The pound halted its slump on Thursday (7 July), gaining ground against both the euro and the dollar as the volatility sparked by the European Union referendum showed no signs of abating.

Having reached two 31-year lows in as many days against the dollar, sterling recovered some of the losses and was up 0.7% against the greenback and 0.9% against the euro, changing hands at $1.3021 and €1.1755 respectively.

However, FXTM research analyst Lukman Otunuga warned the recovery could be short-lived, given the financial uncertainty dominating the scene in Britain.

"Uncertainty is becoming a dominant theme post-Brexit, consequently reducing attraction for the sterling, while ongoing concerns of a potential Brexit-fueled recession have obstructed any real recovery in the pound's value," he said.

"Sentiment is clearly bearish towards the pound and further declines could be expected in the future as the overwhelming fundamentals provide a foundation to install a heavy round of selling."

Allianz economist Mohamed El-Erian warned the pound was heading for parity against the dollar, unless the British government could come up with a "Plan B" – which would have to include a free-trade agreement with the EU – to deal with the fallout from the referendum.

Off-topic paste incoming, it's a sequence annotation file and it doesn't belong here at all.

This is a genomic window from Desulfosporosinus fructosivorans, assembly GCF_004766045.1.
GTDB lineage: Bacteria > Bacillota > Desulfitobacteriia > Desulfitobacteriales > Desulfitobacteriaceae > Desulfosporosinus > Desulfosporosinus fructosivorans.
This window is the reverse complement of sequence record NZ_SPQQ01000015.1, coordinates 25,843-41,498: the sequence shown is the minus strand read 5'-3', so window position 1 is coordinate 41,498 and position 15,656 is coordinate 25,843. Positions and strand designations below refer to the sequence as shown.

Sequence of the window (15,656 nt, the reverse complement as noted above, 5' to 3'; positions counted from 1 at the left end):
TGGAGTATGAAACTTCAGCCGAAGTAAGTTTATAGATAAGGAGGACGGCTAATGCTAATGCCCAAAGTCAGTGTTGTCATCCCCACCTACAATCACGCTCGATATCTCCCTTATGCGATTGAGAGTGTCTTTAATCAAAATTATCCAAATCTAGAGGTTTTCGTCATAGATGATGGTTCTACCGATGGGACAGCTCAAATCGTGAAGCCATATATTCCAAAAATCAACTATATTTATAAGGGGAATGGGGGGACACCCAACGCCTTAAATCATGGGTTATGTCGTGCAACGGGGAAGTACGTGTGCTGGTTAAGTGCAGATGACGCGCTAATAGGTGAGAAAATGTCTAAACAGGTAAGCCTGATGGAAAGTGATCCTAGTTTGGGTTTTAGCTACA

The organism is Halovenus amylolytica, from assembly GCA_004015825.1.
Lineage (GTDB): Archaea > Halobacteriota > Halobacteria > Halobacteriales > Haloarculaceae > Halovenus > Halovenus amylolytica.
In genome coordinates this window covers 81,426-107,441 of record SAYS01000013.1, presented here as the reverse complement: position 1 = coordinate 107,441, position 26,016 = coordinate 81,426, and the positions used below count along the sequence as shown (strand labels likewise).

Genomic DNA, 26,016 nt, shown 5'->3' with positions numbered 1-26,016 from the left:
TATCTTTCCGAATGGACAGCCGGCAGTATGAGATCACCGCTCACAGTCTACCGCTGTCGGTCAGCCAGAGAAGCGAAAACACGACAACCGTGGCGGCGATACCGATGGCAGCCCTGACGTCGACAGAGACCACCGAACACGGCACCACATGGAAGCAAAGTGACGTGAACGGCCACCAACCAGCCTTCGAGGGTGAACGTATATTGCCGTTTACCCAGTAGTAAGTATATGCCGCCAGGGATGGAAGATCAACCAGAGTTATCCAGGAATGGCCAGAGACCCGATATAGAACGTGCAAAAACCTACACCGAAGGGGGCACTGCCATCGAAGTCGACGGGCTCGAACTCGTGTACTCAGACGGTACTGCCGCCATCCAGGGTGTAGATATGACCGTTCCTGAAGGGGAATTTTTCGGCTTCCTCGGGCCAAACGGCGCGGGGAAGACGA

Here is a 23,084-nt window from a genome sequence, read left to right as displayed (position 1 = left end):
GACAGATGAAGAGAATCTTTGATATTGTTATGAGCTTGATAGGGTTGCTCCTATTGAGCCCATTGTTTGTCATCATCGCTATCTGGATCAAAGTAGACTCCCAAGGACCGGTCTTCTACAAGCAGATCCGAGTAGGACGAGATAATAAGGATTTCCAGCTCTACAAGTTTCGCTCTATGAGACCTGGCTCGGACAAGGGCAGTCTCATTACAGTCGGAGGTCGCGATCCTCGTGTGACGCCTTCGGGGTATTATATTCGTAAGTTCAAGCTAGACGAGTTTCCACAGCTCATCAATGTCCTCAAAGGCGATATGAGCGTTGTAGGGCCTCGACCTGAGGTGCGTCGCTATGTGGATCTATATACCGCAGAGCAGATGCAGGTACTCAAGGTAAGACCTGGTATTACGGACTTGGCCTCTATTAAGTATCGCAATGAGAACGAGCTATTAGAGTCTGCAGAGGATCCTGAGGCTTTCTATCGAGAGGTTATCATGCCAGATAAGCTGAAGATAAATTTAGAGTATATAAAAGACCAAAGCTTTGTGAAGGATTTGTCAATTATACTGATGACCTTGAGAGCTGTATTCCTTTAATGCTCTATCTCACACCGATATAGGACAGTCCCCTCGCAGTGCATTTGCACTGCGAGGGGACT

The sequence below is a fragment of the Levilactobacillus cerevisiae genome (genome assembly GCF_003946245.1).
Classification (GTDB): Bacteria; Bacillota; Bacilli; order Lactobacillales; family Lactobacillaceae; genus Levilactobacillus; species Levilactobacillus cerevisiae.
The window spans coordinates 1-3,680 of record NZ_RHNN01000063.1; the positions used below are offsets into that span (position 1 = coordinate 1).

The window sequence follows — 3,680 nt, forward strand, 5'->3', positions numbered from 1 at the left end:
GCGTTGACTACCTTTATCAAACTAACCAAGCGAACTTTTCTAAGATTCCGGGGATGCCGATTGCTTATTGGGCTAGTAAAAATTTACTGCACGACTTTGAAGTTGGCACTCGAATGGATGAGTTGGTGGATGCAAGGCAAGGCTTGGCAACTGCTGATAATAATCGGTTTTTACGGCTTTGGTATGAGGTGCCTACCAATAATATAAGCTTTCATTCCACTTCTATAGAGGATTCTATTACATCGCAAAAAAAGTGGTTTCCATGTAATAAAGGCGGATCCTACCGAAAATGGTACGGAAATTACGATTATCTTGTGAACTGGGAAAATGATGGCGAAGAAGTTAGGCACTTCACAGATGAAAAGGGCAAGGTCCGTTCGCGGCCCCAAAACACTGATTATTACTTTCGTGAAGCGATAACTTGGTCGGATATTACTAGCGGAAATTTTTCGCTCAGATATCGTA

Elsewhere, the euro was on the back foot against the dollar, losing 0.2% against the greenback, while the Australian dollar relinquished its weekly gains after falling as much as 0.7% against its US counterpart.

The slide was triggered by S&P Global Ratings' decision to cut the outlook on the nation's AAA bond rating to negative from stable.

Meanwhile, the yen traded higher overnight after Bank Of Japan (BoJ) governor Haruhiko Kuroda offered no tangible clues about near-term monetary stimulus expansion at a meeting of the central bank's branch managers.

"Markets have speculated that the BoJ may redouble its efforts after the Yen surged to the highest level nearly four years against its major counterparts on the back of risk aversion following the outcome of the Brexit referendum, complicating officials' attempts to stoke inflation," said Ilya Spivak, currency strategist at DailyFX.